Florida governor declares state of emergency in Panhandle as Hurricane Sally approaches

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This satellite photo provided by the National Oceanic and Atmospheric Administration shows Tropical Storm Sally, Sunday, Sept. 13, 2020, at 2050 GMT. Sally churned northward on Sunday, poised to turn into a hurricane and send a life-threatening storm surge along the northern Gulf of Mexico. (NOAA via AP)

MIAMI (AP) — Shortly after Sally reached hurricane strength, Florida Gov. Ron DeSantis declared a state of emergency for the Panhandle’s two westernmost counties.

DeSantis issued an executive order Monday evening directing state resources to help with response, recovery and mitigation efforts in Escambia and Santa Rosa counties. Federal assistance can also be sought for the areas.

Forecasters say Sally, now an extremely dangerous Category 2 hurricane, could approach major hurricane strength as it nears the U.S. Gulf Coast.

The National Hurricane Center said Monday that Sally has recently strengthened and developed an inner core, while the warm waters of the Gulf favor additional strengthen in the coming hours. The hurricane is currently packing 100-mph (155-kph) winds as it meanders offshore.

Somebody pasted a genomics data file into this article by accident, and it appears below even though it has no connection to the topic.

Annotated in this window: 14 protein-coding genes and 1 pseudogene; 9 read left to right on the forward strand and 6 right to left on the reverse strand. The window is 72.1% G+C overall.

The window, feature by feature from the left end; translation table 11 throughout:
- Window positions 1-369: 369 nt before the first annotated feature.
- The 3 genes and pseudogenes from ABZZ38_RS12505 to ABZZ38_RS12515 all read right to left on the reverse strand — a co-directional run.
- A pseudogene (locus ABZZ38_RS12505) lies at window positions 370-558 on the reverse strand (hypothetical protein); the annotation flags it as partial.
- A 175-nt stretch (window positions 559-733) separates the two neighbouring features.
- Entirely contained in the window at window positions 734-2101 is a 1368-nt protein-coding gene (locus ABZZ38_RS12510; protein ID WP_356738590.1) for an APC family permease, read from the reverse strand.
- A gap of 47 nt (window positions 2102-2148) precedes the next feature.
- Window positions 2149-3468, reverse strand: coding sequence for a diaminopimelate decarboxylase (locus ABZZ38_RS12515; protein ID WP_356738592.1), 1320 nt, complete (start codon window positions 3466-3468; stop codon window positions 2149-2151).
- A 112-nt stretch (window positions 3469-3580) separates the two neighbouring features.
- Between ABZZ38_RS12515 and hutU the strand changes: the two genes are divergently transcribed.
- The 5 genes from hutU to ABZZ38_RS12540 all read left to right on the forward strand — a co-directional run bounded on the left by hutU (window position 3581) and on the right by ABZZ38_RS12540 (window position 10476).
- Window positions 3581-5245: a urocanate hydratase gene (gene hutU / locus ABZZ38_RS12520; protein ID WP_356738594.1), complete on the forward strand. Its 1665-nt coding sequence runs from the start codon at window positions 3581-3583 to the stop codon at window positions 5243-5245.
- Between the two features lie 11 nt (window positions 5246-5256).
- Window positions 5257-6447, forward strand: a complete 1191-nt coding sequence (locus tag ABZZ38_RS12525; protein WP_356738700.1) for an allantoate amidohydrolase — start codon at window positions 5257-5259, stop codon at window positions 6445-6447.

The Miami-based forecasting center said sustained winds of around 110 mph (177 kph) are now expected just before the hurricane makes landfall. That is just shy of a Category 3 hurricane on the Saffir-Simpson Hurricane Wind Scale, which is capable of catastrophic damage.

The Centers for Disease Control and Prevention guidelines call for non-congregate sheltering, where evacuees can continue to practice social distancing to prevent the spread of COVID-19. The emergency order authorizes the activation of sheltering agreements with area hotels.

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